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In the client-server environment, when client sends a packet (with source ip / dest ip / ports ... etc) requesting "GET /index.php ... etc",
at the server application (daemon) arrives the whole packet (the whole bits of data) including mac, IPs, ports, tcp flags, payload ? Or just the payload ?

Because I don;t understand how the scripts can read remote address (like echo $_SERVER['REMOTE_ADDR']; )

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1 Answer 1

up vote 1 down vote accepted

The server machine gets the whole packet. Its kernel and TCP/IP stack receives and processes it. The application server is using a socket to talk to the kernel, which is a higher-layer interface than raw packets; therefore it has a different view. Assuming we are talking about TCP, you will find among other things:

  • Information from the physical or datalink layer (such as source and destination MAC addresses) is not available on the socket (unless you do very fancy and probably non-portable things).
  • Some information from the IP & TCP layer is made available so the application can retrieve it using special system calls such as getsockname() and getpeername(). This includes the IP addresses and ports.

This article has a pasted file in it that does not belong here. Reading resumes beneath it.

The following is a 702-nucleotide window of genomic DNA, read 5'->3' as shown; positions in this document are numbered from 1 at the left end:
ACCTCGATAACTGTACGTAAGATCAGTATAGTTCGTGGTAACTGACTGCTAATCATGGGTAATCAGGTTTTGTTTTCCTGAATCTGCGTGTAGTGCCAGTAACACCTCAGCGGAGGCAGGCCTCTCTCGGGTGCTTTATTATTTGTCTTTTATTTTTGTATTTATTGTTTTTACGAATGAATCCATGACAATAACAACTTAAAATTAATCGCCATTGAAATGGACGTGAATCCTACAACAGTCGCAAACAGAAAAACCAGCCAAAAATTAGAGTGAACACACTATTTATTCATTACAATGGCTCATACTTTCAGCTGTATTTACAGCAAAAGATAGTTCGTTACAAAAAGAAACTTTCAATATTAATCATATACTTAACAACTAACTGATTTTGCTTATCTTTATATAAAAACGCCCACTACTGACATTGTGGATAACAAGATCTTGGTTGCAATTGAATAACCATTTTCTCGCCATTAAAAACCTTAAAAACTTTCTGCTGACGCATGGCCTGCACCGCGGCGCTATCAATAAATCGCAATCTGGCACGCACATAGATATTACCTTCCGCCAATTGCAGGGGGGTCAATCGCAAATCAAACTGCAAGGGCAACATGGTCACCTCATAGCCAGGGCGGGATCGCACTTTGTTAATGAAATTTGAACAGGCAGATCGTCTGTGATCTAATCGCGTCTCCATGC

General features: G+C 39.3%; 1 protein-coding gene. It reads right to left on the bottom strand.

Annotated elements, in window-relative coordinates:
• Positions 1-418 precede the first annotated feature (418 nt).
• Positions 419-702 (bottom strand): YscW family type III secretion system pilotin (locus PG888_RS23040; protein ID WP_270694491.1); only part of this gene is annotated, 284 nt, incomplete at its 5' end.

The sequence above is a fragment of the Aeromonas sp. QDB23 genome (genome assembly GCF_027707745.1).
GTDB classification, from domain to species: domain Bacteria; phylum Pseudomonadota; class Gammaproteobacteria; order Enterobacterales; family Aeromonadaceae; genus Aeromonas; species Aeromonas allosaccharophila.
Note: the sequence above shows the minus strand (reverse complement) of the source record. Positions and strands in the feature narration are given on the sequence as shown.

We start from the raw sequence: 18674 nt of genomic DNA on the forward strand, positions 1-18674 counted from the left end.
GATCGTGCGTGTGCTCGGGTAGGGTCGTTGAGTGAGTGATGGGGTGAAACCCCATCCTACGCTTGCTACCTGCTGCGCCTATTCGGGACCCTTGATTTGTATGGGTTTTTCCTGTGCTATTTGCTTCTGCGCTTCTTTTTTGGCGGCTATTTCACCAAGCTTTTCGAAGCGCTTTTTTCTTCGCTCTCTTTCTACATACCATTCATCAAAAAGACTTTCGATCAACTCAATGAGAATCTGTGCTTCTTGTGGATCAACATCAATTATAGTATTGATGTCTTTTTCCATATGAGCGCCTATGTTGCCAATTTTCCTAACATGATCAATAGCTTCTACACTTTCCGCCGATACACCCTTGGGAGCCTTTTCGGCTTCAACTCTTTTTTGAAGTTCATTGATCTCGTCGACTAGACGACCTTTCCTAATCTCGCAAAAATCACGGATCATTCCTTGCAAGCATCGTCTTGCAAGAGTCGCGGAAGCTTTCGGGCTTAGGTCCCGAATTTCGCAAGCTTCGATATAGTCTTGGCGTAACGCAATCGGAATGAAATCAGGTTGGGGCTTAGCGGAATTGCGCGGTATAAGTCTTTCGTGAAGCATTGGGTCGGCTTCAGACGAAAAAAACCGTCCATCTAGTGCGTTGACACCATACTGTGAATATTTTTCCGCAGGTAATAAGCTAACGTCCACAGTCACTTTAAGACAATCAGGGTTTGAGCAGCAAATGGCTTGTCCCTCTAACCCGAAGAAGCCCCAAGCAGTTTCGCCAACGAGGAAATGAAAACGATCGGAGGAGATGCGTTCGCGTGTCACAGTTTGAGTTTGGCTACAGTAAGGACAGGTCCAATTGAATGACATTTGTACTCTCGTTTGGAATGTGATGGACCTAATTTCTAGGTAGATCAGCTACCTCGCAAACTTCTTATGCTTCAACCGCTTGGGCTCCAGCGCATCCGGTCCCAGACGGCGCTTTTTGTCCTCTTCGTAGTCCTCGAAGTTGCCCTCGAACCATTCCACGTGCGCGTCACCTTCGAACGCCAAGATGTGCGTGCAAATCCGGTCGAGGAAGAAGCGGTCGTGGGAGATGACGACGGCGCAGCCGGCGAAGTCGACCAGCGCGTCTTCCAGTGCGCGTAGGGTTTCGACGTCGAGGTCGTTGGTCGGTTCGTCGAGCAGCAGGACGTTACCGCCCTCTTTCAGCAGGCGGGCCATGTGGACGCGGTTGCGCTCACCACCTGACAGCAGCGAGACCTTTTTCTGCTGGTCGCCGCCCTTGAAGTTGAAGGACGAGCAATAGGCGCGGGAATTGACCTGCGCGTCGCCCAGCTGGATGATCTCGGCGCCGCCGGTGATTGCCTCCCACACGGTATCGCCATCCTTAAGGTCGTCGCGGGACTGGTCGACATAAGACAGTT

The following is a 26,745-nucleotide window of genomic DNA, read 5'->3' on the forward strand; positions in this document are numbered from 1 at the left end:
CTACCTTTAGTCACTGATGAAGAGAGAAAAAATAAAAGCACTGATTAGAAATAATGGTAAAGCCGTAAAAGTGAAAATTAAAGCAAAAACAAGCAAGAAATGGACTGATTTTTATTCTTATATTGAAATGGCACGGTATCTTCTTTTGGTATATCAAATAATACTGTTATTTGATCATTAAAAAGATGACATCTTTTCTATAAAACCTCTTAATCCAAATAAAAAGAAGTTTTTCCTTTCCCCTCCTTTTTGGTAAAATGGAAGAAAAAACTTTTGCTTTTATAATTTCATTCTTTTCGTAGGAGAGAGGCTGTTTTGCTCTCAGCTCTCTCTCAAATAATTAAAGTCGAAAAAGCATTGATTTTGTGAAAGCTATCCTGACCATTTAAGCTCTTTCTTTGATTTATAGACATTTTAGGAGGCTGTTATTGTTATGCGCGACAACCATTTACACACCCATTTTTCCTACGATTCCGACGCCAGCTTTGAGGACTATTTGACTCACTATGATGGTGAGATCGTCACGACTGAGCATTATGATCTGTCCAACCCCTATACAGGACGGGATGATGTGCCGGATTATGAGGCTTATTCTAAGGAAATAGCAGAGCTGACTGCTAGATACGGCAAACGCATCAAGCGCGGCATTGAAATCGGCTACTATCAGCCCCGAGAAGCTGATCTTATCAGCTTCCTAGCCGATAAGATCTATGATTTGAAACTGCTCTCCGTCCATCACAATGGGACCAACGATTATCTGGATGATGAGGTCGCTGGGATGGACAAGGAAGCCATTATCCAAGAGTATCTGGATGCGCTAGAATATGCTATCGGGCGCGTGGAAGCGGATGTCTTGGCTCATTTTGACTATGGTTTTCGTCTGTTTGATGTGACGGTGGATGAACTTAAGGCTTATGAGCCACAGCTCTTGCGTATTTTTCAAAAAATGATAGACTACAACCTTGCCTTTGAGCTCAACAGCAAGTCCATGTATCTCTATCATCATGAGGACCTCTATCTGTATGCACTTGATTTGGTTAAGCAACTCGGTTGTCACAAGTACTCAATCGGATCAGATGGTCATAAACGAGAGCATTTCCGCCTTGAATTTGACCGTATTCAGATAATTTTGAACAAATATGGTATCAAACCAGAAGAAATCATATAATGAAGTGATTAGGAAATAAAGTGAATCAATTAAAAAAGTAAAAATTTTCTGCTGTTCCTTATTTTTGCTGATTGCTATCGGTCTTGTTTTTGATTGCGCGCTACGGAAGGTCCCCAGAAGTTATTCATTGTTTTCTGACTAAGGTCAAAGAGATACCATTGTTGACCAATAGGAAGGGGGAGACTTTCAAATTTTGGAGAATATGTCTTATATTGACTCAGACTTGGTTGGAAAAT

• The application is not concerned with most of the rest of the information from the IP & TCP layers and it is not made available on the socket. For example, options, window size, checksum, fragment offset.
  • The application sends and receives data on the socket as though it was a continuous stream of bytes. It does not know or care how the datastream is broken up into small packets each containing a piece of the data.

for the specific case of $_SERVER['REMOTE_ADDR']; which you highlight, this information comes from the aforementioned getpeername() system call. PHP calls this for you and makes the information available.

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Wow ... you just cleared my mind. Thanks for that – pufos Mar 23 '12 at 9:50

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